However, VAT has some shortcomings. It does not include all taxes/levies at the central and state level, which it should have. What’s more, some of these taxes cannot be set off as input tax credit. Also, VAT applied only to goods.
There was a separate service tax, which got added on since the production of goods involves some services as well. VAT also did not cover inter-state transactions. So, though cascading was reduced significantly, it was not eliminated altogether.
The National Council for Applied Economic Research (NCAER) has estimated that the implementation of GST will boost GDP by between 0.9 per cent and 1.7 per cent.
The history of GST in India
The initiative for GST started soon after the implementation of VAT in 2005. Then Finance Minister P. Chidambaram announced, in his Budget speech in February 2007, that GST would be implemented from April 2010.
The Empowered Committee of State Finance Ministers started work on drawing up a roadmap. A broad agreement was arrived at on GST being a dual tax—a central and state GST; barring a few agreed exemptions, all goods and services will be brought under GST through a common legislation; there would be no distinction between goods and services.
A Constitution amendment bill was tabled in 2011 to enable GST. This was required because the Constitution does not allow states to tax services and the Centre to tax sales of goods. The Parliamentary Standing Committee on Finance submitted its report on the bill in 2013. A revised bill is to be tabled by the present government.
Who stands to lose
Not all states are keen on GST. With one single tax and rate, they will have to give up their freedom to levy taxes, an important element of fiscal autonomy. States’ own taxes form a significant chunk of their revenues.
Right now, they levy a number of taxes (entry tax/octroi, luxury tax, entertainment tax, taxes on lottery/gambling, purchase tax) and these would get incorporated into GST. This, they fear, will be detrimental to state finances.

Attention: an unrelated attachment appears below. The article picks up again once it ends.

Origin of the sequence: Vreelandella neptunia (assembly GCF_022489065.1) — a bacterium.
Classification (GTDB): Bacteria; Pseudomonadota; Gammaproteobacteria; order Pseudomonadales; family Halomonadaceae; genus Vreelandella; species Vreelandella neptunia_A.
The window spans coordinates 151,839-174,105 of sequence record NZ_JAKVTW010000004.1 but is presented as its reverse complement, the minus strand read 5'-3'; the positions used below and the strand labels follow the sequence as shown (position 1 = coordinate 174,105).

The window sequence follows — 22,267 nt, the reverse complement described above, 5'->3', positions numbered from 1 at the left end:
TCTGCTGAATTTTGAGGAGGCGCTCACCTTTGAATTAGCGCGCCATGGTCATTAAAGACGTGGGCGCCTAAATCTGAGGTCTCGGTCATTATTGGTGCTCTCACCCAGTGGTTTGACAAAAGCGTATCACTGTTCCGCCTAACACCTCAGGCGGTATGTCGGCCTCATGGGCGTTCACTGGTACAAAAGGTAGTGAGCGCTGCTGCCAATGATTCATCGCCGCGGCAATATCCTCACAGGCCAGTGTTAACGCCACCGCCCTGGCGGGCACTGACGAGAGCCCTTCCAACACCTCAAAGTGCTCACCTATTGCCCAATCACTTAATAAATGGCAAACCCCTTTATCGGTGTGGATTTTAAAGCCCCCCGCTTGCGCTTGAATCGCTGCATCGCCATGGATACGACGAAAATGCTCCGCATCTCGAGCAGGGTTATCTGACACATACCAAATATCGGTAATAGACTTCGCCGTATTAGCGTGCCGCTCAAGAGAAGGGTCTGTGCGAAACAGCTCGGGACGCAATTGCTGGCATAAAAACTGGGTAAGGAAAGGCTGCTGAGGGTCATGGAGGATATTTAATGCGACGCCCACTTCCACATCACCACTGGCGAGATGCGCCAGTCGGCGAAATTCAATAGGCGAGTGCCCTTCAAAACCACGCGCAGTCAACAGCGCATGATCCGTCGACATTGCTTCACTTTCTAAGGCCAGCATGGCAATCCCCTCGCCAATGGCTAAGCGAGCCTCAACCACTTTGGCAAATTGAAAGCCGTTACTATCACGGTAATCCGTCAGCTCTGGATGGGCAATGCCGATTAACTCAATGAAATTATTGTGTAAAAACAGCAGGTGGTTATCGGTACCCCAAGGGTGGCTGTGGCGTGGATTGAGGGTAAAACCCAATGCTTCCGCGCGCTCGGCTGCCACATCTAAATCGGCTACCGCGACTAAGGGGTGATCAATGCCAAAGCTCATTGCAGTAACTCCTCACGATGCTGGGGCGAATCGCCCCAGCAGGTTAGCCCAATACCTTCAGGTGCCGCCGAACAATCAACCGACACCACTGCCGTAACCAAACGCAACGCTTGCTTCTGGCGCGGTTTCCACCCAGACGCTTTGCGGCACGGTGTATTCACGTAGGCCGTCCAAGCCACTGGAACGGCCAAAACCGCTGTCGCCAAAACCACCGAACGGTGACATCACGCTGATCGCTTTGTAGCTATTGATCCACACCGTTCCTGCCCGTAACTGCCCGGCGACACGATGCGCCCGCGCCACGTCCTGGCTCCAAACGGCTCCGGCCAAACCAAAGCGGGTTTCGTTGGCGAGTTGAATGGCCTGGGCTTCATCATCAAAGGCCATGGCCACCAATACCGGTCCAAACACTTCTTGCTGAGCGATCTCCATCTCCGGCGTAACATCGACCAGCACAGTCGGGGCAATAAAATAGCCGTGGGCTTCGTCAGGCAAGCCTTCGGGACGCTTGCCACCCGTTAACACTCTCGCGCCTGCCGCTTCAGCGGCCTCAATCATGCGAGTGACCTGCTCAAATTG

State governments want to be compensated for losses they suffer due to GST and an independent compensation system to be institutionalised so that the Centre will not be able to shortchange them. Many also want certain items like petroleum products, items containing alcohol and tobacco products to be kept out of GST.
However, economists have said that GST would be meaningless if this was done. Everything will now depend on the revenue-neutral rate (the rate at which there will be no revenue loss to states) that will be fixed as well as the compensation amount and mechanism for it.
If there is agreement on these issues, GST will be a shoo-in. However, it is unlikely to happen from April 2015. The revised bill has to be cleared by the cabinet and then go through the parliamentary process.
India is coming to the game pretty late. Nearly 140 countries have a GST system in place, though the models may vary. These include Canada, China, New Zealand, Singapore, Japan and the Scandinavian countries. The European Union has a single rate VAT system that applies to all its members.
Each country gets to keep the VAT levied on purchases within its area. Countries with GST have seen a rise in revenues after its adoption.